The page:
Augustine LASKAR

1895 - 1944 | Birth: | Arrest: | Residence: ,

Augustine LASKAR, née BENAMOU

“The author of this biography feels that it is not sufficiently detailed and would like to invite anyone interested to continue the project”.

The photo of Ms. Laskar is from the Victims of Contemporary Conflicts department of the historical research bureau of the Defense Ministry in Caen, France

That of her son Albert, at the bottom of the page, comes from the military sources cited below.

Augustine Benamou was born in Algiers on March 23, 1895. Her mother, Fahraï Kamoune, was a cigar maker[1]. Her father, Braham Benamou, was a shoemaker. She also had a younger sister named Marie-Louise. The family left Algeria for Paris, France. At the age of 16, Augustine married Messaoud Laskar, born in Oran on May 10, 1877. He was a shoemaker by profession and did his military service at the age of 21[2]. He then became a reservist and lived in Ostend in Belgium. In 1912, when he was living at 22, rue François Miron in Paris, he met Augustine. At the age of 34, he married her[3]. She was still a minor, was working as a housekeeper, and lived at 20 rue de l’Hôtel de Ville.

The couple settled a few months later at 1 rue du Figuier and gave birth to their first child, Elie, who was born on November 3, 1912[4]. As a reservist, Messaoud was mobilized on August 1, 1914 and was part of in several artillery regiments. On 4 November 1918, Augustine gave birth to the couple’s second son, Albert[5], who was born at 15, rue Santerre in the 12th district of Paris. In the meantime, the family had moved from rue du Figuier to 36, rue du Roi de Sicile. Messaoud was 40 years old, while Augustine was 23.

On May 13, 1939, Elie became a merchant, and married Estelle Amar, 21, at the Town Hall of the 4th district of Paris. She was a saleswoman, the daughter of Adolphe, an office worker, and Marie, a tradeswoman. All four lived at 11, rue Malher. As for Messaoud and Augustine, by this time they were living with Albert, at 11, rue du Marché aux Herbes in Brussels, Belgium.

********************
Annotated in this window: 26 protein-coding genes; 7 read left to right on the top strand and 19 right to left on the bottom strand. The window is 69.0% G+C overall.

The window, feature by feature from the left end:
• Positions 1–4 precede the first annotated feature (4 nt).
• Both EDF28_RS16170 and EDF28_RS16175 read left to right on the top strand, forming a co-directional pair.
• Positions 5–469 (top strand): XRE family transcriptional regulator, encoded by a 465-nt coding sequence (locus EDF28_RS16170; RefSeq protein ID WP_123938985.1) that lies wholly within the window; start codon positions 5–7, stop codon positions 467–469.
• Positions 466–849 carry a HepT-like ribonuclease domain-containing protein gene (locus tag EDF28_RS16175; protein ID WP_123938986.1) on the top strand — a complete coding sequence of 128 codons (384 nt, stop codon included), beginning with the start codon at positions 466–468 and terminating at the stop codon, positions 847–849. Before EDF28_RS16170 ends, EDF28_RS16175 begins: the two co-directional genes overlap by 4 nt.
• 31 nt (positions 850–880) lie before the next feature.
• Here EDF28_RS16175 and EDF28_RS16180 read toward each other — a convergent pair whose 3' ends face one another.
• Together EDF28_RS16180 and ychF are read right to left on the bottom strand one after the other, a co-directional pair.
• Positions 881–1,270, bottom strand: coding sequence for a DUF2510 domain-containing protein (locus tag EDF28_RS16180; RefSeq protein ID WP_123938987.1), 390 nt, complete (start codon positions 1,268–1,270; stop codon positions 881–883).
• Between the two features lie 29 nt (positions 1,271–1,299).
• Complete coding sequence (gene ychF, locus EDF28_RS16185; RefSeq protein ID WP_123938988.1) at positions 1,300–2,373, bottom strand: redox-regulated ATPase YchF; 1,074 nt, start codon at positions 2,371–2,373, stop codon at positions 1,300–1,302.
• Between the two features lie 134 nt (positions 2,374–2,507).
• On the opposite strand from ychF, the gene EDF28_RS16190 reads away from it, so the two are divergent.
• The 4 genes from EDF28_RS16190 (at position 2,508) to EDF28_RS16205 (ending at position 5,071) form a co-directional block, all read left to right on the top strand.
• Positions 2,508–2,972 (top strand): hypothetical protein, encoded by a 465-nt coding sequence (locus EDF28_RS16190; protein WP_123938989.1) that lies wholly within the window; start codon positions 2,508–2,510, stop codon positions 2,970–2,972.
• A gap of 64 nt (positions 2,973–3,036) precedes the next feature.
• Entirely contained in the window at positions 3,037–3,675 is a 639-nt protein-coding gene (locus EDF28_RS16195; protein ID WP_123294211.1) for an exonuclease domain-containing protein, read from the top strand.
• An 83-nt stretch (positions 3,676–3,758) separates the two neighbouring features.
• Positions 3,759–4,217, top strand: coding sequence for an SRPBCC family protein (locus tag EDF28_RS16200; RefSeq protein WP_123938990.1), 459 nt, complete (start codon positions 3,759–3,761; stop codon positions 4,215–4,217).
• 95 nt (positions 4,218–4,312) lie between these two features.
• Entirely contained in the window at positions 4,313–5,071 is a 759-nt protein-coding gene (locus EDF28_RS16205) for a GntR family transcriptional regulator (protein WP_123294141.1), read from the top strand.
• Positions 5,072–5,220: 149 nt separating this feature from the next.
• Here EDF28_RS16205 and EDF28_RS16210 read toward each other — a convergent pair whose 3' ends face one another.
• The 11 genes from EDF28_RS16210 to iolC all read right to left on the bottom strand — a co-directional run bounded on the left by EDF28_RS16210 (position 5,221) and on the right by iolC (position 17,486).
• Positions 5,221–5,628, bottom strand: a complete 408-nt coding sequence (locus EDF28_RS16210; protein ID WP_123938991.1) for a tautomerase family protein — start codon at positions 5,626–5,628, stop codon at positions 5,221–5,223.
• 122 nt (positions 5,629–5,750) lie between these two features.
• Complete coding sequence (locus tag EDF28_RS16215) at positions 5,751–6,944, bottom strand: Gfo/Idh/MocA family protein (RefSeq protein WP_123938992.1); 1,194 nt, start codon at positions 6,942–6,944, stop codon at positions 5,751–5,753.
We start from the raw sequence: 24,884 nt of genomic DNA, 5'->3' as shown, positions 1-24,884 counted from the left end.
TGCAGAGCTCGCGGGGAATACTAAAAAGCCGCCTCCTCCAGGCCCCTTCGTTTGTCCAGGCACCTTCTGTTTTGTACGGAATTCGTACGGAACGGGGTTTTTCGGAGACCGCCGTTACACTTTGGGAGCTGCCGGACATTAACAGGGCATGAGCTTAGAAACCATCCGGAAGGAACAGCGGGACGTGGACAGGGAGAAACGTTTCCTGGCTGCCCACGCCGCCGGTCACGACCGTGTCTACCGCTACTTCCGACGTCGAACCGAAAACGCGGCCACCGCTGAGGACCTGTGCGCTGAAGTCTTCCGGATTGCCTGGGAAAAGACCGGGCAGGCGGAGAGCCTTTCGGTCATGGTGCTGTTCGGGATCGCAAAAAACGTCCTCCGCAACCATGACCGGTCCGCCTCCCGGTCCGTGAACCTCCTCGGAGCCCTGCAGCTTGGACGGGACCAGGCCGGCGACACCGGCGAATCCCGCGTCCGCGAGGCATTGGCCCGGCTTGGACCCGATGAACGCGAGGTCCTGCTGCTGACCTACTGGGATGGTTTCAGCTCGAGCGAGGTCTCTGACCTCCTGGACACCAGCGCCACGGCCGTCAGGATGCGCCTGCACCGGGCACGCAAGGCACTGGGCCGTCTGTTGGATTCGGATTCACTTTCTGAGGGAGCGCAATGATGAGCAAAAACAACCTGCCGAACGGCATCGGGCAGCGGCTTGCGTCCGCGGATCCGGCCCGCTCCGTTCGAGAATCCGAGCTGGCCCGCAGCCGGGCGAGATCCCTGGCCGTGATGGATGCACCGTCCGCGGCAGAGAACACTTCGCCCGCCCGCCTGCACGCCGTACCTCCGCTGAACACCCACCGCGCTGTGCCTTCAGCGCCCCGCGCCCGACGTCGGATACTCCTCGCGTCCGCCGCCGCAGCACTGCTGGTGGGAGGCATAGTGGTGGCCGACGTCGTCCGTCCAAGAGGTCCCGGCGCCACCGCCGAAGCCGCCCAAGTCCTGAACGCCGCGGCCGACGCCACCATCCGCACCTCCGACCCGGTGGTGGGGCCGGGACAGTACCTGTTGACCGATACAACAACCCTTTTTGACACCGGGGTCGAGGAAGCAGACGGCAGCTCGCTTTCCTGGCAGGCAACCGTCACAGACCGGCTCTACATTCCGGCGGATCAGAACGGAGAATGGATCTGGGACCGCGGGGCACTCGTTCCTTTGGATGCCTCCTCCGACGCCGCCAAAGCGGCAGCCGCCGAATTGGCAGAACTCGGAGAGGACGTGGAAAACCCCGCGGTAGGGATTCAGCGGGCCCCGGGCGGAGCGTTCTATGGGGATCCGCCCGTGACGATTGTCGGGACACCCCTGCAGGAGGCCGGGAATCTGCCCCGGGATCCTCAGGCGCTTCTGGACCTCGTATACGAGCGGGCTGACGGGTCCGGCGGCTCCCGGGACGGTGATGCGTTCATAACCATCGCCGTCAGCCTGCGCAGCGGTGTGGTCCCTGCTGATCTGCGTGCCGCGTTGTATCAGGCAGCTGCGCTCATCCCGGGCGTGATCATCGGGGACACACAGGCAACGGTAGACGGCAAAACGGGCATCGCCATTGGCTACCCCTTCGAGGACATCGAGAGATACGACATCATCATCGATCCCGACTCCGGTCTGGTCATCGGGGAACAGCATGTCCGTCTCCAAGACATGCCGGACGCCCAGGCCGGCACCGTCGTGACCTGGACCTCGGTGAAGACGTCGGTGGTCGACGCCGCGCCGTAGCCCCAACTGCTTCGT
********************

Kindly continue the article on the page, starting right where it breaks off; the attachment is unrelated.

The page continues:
At the age of 19, Albert did his military service in Valenciennes and was mobilized on August 27, 1939 as a brigadier. He was discharged on July 31, 1940 in Nîmes. After staying in Marseille, Albert returned to Belgium as a sales representative. In July 1942, he crossed into the Free Zone and went to Marseilles. Following the Allied landings in North Africa on November 8, 1942 and the invasion of the Free Zone by the Germans and Italians, Albert joined the Free French Forces, left Marseille on November 11, and attempted to cross the Spanish border at Perpignan on November 19. He was arrested by the gendarmerie and sentenced to one month in the Perpignan prison for clandestine border crossing. Released on December 20, he once again attempted to cross the border into Andorra on February 10, 1943, but was arrested again; this time in Urgell, in Catalonia, Spain. Transferred to the prison in Lérida, he was released on August 9, 1943 thanks to the Belgian Embassy in Madrid. He remained in Madrid until September 9, 1943 and crossed to Portugal on September 12 with a Belgian passport. He returned to Morocco on October 28th and signed up for voluntary enlistment for the duration of the war. He was assigned to the 66th North African Artillery Regiment of the 2nd Armored Division on December 1, 1943. On May 20, 1944, he left for Great Britain and arrived in Greenock on May 31. He landed back in Normandy on August 2nd, 1944. He took part, together with his unit, in the French and German campaigns, then was demobilized and discharged from active Army service on August 23, 1945[6].

Augustine returned to Paris during the war, staying at 11 rue Mahler, the address of her eldest son, Elie. She was arrested by the French police on June 30, 1944 and interned in the Drancy camp. She remained there until July 31, when convoy n°77 departed for Auschwitz. Before leaving the camp, she managed to send a message to her younger sister Marie-Louise, in which she said that the destination of the was somewhere near Prague, in Czechoslovakia.


The convoy arrived in Auschwitz on August 3, 1944. When she arrived and went through the selection process, Augustine was not selected for work.

[1] A worker who produced handmade cigars.

[2] French National Overseas Archives, Military Register, reference 1 RM 70.

[3] Paris Archives, marriage certificate, reference 4M 236.

[4] Paris Archives, birth certificate, reference 4N 214.

[5] French Historical Defense Service, copy of birth certificate, reference GR 16 P 340221.

[6] French Historical Defense Service, reference GR 16 P 340221.

Images ici


Fiona GERVAIS, Master’s student of Archives at the University of Paris VIII under the supervision of Ms. Matard Bonucci.


Fiona GERVAIS, étudiante en Master Archives à Paris VIII sous la direction de Mme Matard Bonucci

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